Wednesday, September 22, 2010

A Silent Senate is Good For No One

While we'd hoped that the U.S. Senate, one of the most famous deliberative government bodies on Earth, would have at least shown the courage on Tuesday to DEBATE the Defense Authorization Bill, we were sadly proven wrong.

By filibustering the Defense Appropriations Bill in the way that Republicans did on Tuesday, Republicans - and Congress as a whole -  showed the world that the mere idea of even DISCUSSING an idea is enough to scare them into temporarily freezing all financial moves for the world's greatest military.

To make it clear: On Tuesday, a MINORITY - less than half - of the members of one of the most famous deliberative government bodies on Earth were cowed into inaction by an idea. Our Senators were SO afraid of even DISCUSSING the idea that some gay Americans want to serve their country in the military, that they were willing to put off for months the fiscal security of the world's greatest military.

The amendment on Don't Ask Don't Tell (DADT) included in the appropriations bill would NOT have immediately struck down DADT. Rather, it would have allowed the military to repeal DADT, WITHOUT further authorization from Congress, should the study commissioned by the Secretary of Defense and due this December, recommend repeal.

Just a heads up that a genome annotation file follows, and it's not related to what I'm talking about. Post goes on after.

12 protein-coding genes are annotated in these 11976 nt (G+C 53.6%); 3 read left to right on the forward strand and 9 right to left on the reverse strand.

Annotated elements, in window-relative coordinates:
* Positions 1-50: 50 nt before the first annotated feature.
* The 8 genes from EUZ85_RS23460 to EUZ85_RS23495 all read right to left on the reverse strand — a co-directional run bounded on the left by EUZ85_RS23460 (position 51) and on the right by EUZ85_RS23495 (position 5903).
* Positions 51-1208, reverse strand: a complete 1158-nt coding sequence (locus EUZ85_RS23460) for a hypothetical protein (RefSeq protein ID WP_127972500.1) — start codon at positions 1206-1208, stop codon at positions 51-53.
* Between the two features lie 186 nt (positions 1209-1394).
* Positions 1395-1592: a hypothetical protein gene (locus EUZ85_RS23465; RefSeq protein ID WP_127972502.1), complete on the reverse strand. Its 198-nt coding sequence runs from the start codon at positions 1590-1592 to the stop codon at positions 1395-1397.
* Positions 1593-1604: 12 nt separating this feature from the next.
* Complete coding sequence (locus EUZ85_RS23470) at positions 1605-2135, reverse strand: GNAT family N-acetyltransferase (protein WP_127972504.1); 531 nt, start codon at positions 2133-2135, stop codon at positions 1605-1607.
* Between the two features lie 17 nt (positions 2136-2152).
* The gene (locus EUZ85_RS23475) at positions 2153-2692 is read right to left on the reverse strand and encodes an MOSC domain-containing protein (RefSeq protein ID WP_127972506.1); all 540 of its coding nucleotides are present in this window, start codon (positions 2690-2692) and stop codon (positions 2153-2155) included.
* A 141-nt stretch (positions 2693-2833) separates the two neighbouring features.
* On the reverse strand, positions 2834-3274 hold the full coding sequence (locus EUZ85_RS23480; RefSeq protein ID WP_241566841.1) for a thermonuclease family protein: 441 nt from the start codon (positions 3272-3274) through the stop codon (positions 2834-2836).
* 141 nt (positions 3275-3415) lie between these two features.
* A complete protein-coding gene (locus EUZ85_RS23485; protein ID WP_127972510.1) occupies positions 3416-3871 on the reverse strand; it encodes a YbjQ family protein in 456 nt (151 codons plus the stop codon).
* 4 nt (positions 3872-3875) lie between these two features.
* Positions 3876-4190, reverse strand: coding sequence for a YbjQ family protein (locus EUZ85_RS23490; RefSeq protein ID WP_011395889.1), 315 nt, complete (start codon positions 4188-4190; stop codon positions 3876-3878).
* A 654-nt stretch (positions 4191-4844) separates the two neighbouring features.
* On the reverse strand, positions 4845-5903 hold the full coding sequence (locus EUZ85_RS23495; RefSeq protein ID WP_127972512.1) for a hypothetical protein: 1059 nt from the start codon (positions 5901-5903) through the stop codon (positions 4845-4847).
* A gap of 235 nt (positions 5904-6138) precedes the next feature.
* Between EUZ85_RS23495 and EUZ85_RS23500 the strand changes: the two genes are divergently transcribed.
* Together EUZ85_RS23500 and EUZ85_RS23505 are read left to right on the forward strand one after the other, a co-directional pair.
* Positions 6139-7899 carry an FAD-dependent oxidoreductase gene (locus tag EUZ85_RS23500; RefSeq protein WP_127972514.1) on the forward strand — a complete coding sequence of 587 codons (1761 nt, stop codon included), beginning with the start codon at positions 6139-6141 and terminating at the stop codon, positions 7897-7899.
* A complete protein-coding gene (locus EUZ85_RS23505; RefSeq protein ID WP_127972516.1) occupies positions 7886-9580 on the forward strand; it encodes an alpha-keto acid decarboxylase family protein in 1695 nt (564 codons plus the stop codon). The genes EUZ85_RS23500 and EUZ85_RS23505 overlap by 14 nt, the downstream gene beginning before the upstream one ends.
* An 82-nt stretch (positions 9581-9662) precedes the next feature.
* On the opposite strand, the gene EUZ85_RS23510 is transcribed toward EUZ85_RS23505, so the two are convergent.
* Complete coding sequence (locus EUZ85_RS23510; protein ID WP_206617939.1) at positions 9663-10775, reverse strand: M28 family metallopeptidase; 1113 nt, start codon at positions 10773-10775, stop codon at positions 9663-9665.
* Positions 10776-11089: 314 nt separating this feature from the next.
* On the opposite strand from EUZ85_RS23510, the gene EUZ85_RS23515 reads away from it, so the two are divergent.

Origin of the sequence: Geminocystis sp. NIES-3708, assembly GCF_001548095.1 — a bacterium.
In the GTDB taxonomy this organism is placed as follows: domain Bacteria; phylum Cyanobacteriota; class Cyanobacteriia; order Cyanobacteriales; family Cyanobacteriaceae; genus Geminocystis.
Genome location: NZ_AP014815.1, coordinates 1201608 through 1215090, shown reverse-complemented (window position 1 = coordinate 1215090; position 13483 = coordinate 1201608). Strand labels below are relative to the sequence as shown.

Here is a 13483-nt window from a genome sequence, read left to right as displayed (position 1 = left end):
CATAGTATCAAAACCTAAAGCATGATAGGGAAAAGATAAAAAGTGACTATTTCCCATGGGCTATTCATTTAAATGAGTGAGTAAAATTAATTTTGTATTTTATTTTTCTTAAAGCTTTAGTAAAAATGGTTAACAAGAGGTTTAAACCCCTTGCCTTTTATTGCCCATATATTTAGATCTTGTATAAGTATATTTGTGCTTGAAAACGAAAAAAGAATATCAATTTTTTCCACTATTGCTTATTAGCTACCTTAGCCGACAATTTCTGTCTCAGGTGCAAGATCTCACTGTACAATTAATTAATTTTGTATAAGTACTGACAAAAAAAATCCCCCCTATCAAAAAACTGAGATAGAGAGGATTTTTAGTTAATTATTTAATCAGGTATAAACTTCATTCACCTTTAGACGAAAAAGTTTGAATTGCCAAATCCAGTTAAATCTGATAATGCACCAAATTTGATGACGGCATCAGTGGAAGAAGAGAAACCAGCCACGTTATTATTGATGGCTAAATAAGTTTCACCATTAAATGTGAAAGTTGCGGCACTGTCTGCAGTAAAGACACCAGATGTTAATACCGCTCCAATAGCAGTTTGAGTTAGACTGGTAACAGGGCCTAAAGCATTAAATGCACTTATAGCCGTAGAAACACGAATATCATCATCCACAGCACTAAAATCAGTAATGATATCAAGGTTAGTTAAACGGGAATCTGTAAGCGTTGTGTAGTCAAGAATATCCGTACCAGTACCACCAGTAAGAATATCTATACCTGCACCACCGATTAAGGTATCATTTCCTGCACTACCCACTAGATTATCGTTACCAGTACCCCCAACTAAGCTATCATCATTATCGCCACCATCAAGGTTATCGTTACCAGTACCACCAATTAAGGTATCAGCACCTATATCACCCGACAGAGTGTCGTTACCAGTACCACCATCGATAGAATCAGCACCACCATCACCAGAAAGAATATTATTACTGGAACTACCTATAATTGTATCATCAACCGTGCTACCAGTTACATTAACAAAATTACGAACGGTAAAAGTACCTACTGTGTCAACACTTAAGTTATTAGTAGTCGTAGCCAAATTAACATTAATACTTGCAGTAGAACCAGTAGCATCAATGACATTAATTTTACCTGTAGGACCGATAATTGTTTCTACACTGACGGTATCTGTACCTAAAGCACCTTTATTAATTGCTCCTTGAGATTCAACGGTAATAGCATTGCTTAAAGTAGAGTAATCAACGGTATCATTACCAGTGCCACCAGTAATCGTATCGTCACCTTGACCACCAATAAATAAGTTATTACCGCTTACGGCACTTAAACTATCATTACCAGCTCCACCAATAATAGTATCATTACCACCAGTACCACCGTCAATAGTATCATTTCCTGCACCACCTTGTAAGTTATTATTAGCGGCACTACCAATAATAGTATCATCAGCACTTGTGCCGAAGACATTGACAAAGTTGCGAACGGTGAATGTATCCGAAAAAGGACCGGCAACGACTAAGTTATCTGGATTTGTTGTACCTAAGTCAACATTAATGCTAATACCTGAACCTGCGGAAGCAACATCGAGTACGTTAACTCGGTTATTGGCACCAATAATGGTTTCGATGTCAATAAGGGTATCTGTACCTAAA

DADT isn't the only amendment in the Defense Appropriations Bill that was also blocked from discussion in Congress on Tuesday. The DREAM Act - which, like DADT is also favored by a majority of Americans - was also denied the chance to be debated by a minority of Senators, mostly Republicans. This, in spite of the fact that the current DREAM Act specifically assists military recruitment AND helps solve immigration issues, two things that politicians of ALL kinds claim to be in favor of.

The largest current problem with Congress isn't that just one party or the other has more seats. The problem is that instead of working together on issues that both sides agree need to be fixed, like DADT, hyper-partisans continue to hold the Senate - and Americans - hostage, with their arrogance and intransigence. Ideas that are common sense, that most sane Americans agree with, regardless of political affiliation, are no longer being given a forum in the primary American government body responsible for discussion. That, in itself, is a shameful indictment.

We shouldn't have to repeat it, but we will: the soul of effective government is compromise. If you choose to vote for candidates this Fall who agree with the stonewalling techniques of past Democratic and current Republican congressional members, it's not just the Senate that will continue to fail.
So will you.

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